A country in East Africa, Tanzania is bordered by Kenya, Uganda, Rwanda, Burundi, the Democratic Republic of the Congo, Zambia, Malawi, Mozambique, and the Indian Ocean to the east. Germany and Great Britain had colonized Tanzania and the Zanzibar Archipelago during the late 19th century. After independence (in 1961 and 1963, respectively), the two regions merged in 1964 to form the United Republic of Tanzania (Swahili: Jamhuri ya Muungano wa Tanzania). With more than 120 ethnic groups, the majority Bantu, Tanzania’s population also includes a small minority of people of Arab, Indian, Pakistani, European and Chinese origin. The official languages are Swahili and English. Tanzania’s capital is Dodoma, and Dar es Salaam is its largest city.
The puppetry of Tanzania has been researched only in the last decade of the 20th century. The initial research reveals puppetry is part of initiation, related to magic, sex, or music ideas and used for entertainment.
In Tanzania there are several non-coastal societies in which unbaked clay figurines that have a didactic function during initiations present mythical and moral themes. The performance, which is presented inside the initiation house, is a “theatrical lesson in proper behaviour”, dispensed by the fully initiated members to the novices. The figurines hidden under a cloth move and are revealed as the ritual continues in a performance accompanied by narration and chants.
Magical fertility dolls (mwana hiti, “wooden child”) are found throughout Tanzania. Among the Zaramo, the dolls are given to young girls on the occasion of feasts and dances organized one year after their first menstruation. Each girl receives two wooden carved dolls, one tall and one small, which she keeps near as a sort of prescription against sterility. The tall doll is supposed to incite many births and is always kept by the girl as a bedside object, whereas the small doll can be discarded after her first birth. These figurines are not simple child’s toys: they are cared for with deference and subject to particular rules that the young owners must scrupulously respect.
The Zaramo observed a funeral practice using articulated and dressed wooden statuettes. In the absence of the son or nephew of the deceased, these effigies replace the missing family member during the funeral ceremony. These figures, taken to the cemetery, would be animated and voiced by a hired ventriloquist-manipulator who imitates the voice of the missing son.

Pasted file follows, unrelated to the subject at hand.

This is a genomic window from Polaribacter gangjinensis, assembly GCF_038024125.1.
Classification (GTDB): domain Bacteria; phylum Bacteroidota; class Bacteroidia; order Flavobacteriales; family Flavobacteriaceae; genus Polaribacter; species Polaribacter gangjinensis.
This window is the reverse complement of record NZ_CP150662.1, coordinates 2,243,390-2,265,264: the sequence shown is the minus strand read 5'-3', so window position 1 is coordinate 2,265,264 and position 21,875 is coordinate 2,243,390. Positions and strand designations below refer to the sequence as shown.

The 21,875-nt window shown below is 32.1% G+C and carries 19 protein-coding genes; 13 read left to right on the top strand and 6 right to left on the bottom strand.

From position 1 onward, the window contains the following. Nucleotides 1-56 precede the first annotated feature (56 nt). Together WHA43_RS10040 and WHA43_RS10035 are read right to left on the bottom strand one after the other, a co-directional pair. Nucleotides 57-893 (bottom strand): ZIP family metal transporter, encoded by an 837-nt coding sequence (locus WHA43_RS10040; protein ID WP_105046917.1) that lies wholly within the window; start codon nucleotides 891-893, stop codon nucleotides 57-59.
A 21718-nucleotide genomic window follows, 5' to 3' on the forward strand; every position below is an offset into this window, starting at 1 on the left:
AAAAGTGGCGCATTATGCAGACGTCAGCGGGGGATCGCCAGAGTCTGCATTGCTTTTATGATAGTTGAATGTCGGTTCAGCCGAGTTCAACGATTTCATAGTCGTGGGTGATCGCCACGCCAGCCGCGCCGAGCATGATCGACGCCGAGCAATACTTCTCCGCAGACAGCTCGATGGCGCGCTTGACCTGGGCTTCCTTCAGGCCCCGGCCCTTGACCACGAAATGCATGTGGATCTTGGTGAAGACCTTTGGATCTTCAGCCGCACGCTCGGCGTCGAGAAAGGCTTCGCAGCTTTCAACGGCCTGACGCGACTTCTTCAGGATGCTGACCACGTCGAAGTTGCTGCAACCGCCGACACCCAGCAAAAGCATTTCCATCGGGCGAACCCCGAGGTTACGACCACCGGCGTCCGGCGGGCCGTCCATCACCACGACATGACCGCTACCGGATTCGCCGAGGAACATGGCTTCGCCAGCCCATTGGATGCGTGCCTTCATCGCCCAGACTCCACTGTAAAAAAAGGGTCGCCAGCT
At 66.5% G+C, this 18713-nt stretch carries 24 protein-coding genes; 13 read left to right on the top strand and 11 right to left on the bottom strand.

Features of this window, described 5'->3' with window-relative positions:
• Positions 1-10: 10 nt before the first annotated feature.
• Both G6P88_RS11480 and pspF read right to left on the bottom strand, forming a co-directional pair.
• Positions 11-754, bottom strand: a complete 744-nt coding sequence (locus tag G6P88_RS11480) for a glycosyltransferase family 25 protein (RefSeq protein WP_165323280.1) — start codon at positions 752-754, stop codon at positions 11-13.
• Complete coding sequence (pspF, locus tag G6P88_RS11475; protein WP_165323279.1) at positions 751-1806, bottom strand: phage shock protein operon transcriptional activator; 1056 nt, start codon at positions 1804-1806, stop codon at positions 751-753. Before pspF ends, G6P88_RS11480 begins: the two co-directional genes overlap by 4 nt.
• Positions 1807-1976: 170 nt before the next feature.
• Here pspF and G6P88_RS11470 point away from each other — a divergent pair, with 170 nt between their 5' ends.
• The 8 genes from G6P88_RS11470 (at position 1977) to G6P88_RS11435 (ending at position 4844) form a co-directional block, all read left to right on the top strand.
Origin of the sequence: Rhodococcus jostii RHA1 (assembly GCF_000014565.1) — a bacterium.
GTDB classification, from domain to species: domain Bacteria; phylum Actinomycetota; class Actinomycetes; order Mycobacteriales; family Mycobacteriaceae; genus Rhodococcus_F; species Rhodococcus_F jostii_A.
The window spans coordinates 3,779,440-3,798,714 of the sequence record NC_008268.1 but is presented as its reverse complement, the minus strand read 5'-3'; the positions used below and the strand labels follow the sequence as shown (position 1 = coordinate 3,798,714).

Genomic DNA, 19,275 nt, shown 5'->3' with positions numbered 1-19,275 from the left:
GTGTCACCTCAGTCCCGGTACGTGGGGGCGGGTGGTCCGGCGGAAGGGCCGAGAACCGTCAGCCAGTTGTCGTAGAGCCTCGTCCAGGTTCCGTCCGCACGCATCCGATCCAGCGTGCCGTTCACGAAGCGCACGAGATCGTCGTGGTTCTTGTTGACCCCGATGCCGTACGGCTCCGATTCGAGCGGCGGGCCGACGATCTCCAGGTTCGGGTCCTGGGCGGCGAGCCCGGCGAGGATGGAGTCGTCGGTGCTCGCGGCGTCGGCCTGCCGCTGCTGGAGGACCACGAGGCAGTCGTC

Other Types of Puppets
Among the Sukuma, the dance society called bacheyeki has a figure of a drummer which is used during dances. This wooden puppet has two movable arms to keep rhythm on its small drum and wears a crown of feathers symbolizing life, strength, fertility and sacrifice. In the Masua and Bariadi villages, famous for their musicians, in 1992 twenty or so puppets (amaleba) that had belonged to the associations of musicians were found. These figurines used to be rented by villagers for agricultural rites performed during the dry season from June to September. They were carried by dancers who attached them to their heads, moving them while dancing. The amaleba were usually naked figures, couples or individuals, with generously proportioned sexual organs. Some were grotesque, like a one-legged husband who was obviously sculpted with much humour.
There are also “erotic” puppets – whose sexy episodes produce bursts of laughter when presented on wooden beds by four manipulator-dancers.
Young villagers also create toy puppets using a banana leaf and sticks for the arms and legs. With these fragile creatures, boys improvise a battle whose final outcome transpires when one of the puppets breaks into pieces.
Makaragosi (the name comes from Karagöz) puppet shows were also popular in Zanzibar (the island which is a semi autonomous region of Tanzania) and were presented in Mnazi Moja Park especially during Ramadan, the fasting month. The tradition died in the 1960s.
In 2012, Creative Solutions Mangapwani, an NGO, began to revive puppetry in Zanzibar. Aida Ayers from Creative Solutions together with Zanzibari-Norweigan playwright Issak Esmail Issak and young Zanzibar actors created works like Ruya and Rabia, a story about two sisters set in Makunduchi in the 1930s.
Development groups have held some workshops on the use of puppets in health and related issues at Dar es Salaam University. In 2012, Dharmira Artist Company under Robert Mwampembwa with support from the Tanzania Media Fund created Pikabom Puppet Show, a television offering that uses puppets to humorously caricature and critique socio-political issues. The group incorporates ideas from Civil Society Organisations (CSO), and the idea for the show and initial puppet training came from Kenya‘s XYZ Show which Gado (Godfrey Mwampembwa), a Tanzania-born cartoonist-filmmaker, developed.
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- “Pikabom Puppet Show”. http://www.comminit.com/edutain-africa/content/pikabom-puppet-show. Accessed 3 July 2013.
- “Pikabom Puppet Show”. http://www.youtube.com/watch?v=3GQW5jvElco. Accessed 3 July 2013.